Werribee thief Paul Pecora, who raided funeral donation box, ordered cash back
“I am satisfied on the psychiatric material, in the context of a period of intense family mourning, Mr. Pecora returned to this offense within a short period,” Ms. Hayes said.
“He has since re-engaged in in-game counseling and… I accept that he is no longer playing.”
She believed Pecora would be unlikely to reoffend if he continued to give advice and admitted that he had started the process of banning gambling venues near his home. However, she agreed with a police prosecutor who last week described the theft of a funeral as a low act.
Police Attorney Geoff Adams urged the magistrate to impose community service work as part of the order, despite an assessment by prison officials that a health problem would make the task too difficult for Pecora.
“The reality is that this offense is an offense against all aspects of common decency in the community,” Mr. Adams said.
“The community correction order deals with rehabilitation… but I still submit that some community work would also help to denounce and reinforce with Mr. Pecora that this type of behavior is not at all acceptable.”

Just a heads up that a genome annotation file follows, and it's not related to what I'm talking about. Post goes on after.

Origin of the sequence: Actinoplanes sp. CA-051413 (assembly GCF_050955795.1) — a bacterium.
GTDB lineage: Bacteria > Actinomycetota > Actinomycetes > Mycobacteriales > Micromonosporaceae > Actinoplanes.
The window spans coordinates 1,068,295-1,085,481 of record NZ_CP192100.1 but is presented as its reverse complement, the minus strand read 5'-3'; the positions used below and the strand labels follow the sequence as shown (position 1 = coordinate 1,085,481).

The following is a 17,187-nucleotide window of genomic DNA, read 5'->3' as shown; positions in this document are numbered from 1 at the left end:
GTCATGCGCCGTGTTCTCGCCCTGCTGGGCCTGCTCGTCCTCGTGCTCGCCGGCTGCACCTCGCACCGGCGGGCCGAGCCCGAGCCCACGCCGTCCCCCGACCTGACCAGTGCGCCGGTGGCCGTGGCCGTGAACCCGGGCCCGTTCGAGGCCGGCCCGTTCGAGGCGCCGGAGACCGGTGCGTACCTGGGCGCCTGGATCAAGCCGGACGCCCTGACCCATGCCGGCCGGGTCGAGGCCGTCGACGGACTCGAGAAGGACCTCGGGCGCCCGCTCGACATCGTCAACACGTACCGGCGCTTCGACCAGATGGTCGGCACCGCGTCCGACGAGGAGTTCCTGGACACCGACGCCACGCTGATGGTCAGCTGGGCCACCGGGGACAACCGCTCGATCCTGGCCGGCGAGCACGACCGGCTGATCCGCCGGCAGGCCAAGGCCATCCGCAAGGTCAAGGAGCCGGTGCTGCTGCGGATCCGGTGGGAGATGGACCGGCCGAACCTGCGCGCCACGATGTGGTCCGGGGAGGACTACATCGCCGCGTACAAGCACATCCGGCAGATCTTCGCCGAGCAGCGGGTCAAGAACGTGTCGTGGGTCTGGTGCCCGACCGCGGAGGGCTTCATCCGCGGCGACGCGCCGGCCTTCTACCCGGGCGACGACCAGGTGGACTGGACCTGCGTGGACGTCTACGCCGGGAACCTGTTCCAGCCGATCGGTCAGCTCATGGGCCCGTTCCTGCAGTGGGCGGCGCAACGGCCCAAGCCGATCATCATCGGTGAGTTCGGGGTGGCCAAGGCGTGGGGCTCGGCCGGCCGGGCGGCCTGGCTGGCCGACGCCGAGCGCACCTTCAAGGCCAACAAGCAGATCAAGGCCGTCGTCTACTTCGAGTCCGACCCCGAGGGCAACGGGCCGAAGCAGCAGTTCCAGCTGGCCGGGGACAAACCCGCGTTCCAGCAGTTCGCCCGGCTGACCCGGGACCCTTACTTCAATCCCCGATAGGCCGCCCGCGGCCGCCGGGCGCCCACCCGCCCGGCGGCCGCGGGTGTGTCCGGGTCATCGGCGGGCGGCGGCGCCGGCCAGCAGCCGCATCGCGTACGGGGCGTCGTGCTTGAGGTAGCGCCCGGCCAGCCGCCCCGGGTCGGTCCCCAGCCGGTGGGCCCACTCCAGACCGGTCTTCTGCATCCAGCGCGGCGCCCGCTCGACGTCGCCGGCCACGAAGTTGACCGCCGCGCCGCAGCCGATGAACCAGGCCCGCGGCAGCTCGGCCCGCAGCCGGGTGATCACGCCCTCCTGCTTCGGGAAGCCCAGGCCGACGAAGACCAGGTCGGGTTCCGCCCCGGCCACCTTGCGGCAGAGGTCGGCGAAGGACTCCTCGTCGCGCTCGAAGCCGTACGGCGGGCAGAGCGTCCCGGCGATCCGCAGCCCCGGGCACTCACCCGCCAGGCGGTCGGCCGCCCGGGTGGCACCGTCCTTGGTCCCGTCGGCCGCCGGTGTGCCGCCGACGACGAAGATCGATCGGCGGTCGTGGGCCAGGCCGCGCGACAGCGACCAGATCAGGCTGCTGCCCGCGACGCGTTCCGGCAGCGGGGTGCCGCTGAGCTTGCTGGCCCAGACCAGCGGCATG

The magistrate said she would impose 100 hours of unpaid community work on “light duty”, subject to medical clearance. The Community Corrections Order will also include advice for his gambling addiction.
Mrs Hayes ordered Pecora to reimburse the money he had stolen.
Pecora’s attorney, Kieran Reynolds, said his client wanted to reimburse the money related to the funeral theft immediately, so those victims could be “reassured as this has been finalized.”
Money stolen from slot machines would take longer to be refunded, he said.
Pecora, who appeared at the hearing online by phone, only spoke to confirm he could hear the proceedings and say he accepted the order, which lasts 12 months.
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